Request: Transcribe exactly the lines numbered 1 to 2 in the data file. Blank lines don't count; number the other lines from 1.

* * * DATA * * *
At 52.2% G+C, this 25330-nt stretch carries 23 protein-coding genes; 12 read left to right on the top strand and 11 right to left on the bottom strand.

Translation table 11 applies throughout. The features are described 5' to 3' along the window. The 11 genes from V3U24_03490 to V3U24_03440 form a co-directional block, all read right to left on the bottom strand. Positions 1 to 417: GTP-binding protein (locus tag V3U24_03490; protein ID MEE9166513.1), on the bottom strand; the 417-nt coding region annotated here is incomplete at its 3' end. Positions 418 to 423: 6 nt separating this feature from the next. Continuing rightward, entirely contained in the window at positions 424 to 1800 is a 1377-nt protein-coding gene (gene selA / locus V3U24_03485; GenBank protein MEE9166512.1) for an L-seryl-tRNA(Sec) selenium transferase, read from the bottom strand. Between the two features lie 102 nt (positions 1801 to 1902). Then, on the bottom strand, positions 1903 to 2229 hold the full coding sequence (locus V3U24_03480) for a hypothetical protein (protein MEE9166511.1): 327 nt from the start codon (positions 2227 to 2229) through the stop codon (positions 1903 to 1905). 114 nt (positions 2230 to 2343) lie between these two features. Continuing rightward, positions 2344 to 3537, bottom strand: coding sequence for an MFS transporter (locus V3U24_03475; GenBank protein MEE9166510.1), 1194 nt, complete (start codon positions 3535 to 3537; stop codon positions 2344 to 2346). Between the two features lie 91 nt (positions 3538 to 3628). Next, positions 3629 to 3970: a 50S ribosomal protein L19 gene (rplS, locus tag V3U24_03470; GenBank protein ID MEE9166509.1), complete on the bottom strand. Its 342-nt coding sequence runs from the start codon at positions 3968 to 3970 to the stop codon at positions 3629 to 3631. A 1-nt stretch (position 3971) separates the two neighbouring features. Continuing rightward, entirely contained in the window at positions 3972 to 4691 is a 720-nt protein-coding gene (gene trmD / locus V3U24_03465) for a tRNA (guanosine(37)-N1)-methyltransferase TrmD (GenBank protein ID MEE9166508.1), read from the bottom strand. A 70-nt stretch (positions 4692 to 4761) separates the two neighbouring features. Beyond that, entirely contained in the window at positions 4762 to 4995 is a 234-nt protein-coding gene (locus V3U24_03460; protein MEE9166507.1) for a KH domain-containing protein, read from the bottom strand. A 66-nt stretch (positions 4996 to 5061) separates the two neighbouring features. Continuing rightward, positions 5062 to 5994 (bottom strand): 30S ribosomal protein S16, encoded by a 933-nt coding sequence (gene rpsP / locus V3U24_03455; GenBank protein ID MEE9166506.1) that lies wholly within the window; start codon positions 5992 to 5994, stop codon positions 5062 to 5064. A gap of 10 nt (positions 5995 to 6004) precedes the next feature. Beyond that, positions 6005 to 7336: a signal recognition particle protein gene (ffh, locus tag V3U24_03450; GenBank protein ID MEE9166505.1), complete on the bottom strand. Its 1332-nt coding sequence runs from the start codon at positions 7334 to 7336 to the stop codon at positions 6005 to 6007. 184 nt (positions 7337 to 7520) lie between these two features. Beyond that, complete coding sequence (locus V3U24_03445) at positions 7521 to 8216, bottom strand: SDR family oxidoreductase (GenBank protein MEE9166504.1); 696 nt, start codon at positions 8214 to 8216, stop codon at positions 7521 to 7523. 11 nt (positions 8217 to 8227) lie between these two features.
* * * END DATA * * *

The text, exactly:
At 52.2% G+C, this 25330-nt stretch carries 23 protein-coding genes; 12 read left to right on the top strand and 11 right to left on the bottom strand.

Translation table 11 applies throughout. The features are described 5' to 3' along the window. The 11 genes from V3U24_03490 to V3U24_03440 form a co-directional block, all read right to left on the bottom strand. Positions 1 to 417: GTP-binding protein (locus tag V3U24_03490; protein ID MEE9166513.1), on the bottom strand; the 417-nt coding region annotated here is incomplete at its 3' end. Positions 418 to 423: 6 nt separating this feature from the next. Continuing rightward, entirely contained in the window at positions 424 to 1800 is a 1377-nt protein-coding gene (gene selA / locus V3U24_03485; GenBank protein MEE9166512.1) for an L-seryl-tRNA(Sec) selenium transferase, read from the bottom strand. Between the two features lie 102 nt (positions 1801 to 1902). Then, on the bottom strand, positions 1903 to 2229 hold the full coding sequence (locus V3U24_03480) for a hypothetical protein (protein MEE9166511.1): 327 nt from the start codon (positions 2227 to 2229) through the stop codon (positions 1903 to 1905). 114 nt (positions 2230 to 2343) lie between these two features. Continuing rightward, positions 2344 to 3537, bottom strand: coding sequence for an MFS transporter (locus V3U24_03475; GenBank protein MEE9166510.1), 1194 nt, complete (start codon positions 3535 to 3537; stop codon positions 2344 to 2346). Between the two features lie 91 nt (positions 3538 to 3628). Next, positions 3629 to 3970: a 50S ribosomal protein L19 gene (rplS, locus tag V3U24_03470; GenBank protein ID MEE9166509.1), complete on the bottom strand. Its 342-nt coding sequence runs from the start codon at positions 3968 to 3970 to the stop codon at positions 3629 to 3631. A 1-nt stretch (position 3971) separates the two neighbouring features. Continuing rightward, entirely contained in the window at positions 3972 to 4691 is a 720-nt protein-coding gene (gene trmD / locus V3U24_03465) for a tRNA (guanosine(37)-N1)-methyltransferase TrmD (GenBank protein ID MEE9166508.1), read from the bottom strand. A 70-nt stretch (positions 4692 to 4761) separates the two neighbouring features. Beyond that, entirely contained in the window at positions 4762 to 4995 is a 234-nt protein-coding gene (locus V3U24_03460; protein MEE9166507.1) for a KH domain-containing protein, read from the bottom strand. A 66-nt stretch (positions 4996 to 5061) separates the two neighbouring features. Continuing rightward, positions 5062 to 5994 (bottom strand): 30S ribosomal protein S16, encoded by a 933-nt coding sequence (gene rpsP / locus V3U24_03455; GenBank protein ID MEE9166506.1) that lies wholly within the window; start codon positions 5992 to 5994, stop codon positions 5062 to 5064. A gap of 10 nt (positions 5995 to 6004) precedes the next feature. Beyond that, positions 6005 to 7336: a signal recognition particle protein gene (ffh, locus tag V3U24_03450; GenBank protein ID MEE9166505.1), complete on the bottom strand. Its 1332-nt coding sequence runs from the start codon at positions 7334 to 7336 to the stop codon at positions 6005 to 6007. 184 nt (positions 7337 to 7520) lie between these two features. Beyond that, complete coding sequence (locus V3U24_03445) at positions 7521 to 8216, bottom strand: SDR family oxidoreductase (GenBank protein MEE9166504.1); 696 nt, start codon at positions 8214 to 8216, stop codon at positions 7521 to 7523. 11 nt (positions 8217 to 8227) lie between these two features.